Corporate Author Thesis
Publisher Place of Publication Editor
Language Summary Language Original Title
Series Editor Series Title Abbreviated Series Title
Series Volume Series Issue Edition
ISSN 0967-0637 ISBN Medium
Area Expedition Conference
Funding Approved $loc['no']
Call Number COAPS @ rl18 @ Serial 983
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Author Morrow, R.M.; Ohman, M.D.; Goericke, R.; Kelly, T.B.; Stephens, B.M.; Stukel, M.R.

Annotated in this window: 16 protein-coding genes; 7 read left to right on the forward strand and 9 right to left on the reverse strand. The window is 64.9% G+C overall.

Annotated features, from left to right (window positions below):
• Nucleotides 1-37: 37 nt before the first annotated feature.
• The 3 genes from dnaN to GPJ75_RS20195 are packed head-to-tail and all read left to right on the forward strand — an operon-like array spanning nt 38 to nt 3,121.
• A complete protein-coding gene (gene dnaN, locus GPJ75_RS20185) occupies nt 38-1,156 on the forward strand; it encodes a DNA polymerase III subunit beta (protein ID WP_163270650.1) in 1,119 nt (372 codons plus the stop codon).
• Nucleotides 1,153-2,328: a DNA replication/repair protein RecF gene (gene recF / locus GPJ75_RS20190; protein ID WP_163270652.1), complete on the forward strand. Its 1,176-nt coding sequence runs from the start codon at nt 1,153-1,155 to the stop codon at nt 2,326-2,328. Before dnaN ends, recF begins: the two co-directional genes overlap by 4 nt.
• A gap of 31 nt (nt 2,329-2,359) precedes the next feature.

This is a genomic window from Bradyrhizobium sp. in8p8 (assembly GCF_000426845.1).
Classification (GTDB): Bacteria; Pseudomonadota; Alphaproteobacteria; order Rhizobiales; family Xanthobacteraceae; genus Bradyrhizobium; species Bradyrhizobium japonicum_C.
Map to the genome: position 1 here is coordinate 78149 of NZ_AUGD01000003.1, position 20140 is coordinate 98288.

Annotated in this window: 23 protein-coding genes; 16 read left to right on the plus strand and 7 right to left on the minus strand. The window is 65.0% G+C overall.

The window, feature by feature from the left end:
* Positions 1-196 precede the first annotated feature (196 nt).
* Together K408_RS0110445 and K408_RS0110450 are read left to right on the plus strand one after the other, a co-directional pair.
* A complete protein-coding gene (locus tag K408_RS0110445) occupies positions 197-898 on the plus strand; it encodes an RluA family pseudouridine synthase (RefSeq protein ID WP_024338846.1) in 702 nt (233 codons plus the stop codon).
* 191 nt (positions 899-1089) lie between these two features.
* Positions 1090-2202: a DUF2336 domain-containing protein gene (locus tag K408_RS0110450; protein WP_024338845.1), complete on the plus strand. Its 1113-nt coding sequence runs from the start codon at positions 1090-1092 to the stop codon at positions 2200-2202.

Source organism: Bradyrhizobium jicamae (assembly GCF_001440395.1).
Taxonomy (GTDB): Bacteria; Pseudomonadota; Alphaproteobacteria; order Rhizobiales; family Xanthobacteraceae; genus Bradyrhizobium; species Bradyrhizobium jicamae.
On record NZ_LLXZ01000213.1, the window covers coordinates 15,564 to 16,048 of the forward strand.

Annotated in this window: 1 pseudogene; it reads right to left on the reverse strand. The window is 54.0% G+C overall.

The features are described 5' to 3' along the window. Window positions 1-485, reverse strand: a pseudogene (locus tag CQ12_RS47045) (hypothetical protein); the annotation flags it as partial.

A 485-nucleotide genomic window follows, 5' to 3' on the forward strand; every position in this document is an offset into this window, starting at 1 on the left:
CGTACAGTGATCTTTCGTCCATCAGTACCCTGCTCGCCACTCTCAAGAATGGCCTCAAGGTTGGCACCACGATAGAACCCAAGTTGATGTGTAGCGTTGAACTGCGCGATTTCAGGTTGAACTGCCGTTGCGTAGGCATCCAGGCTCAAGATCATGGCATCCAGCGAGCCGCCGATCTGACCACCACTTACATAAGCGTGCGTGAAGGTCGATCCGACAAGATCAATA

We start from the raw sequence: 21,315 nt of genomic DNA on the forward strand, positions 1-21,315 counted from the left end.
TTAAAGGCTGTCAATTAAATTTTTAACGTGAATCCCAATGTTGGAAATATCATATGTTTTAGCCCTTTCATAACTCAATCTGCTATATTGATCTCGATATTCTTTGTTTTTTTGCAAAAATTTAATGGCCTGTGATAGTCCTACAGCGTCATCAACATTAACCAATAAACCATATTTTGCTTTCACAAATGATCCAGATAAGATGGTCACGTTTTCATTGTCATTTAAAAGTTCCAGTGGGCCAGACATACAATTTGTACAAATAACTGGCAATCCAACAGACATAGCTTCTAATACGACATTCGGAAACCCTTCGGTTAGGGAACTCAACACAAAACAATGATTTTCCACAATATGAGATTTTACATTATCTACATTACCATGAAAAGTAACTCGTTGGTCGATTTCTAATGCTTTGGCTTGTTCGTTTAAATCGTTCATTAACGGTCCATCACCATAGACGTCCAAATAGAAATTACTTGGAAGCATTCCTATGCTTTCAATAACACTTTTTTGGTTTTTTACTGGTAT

Title CCE V: Primary production, mesozooplankton grazing, and the biological pump in the California Current Ecosystem: Variability and response to El Niño Type $loc['typeJournal Article']
Year 2018 Publication Deep Sea Research Part I: Oceanographic Research Papers Abbreviated Journal Deep Sea Research Part I: Oceanographic Research Papers
Volume Issue Pages
Keywords Carbon export; Fecal pellets; Sinking particles; Interannual variability; Net primary productivity; Eastern boundary upwelling system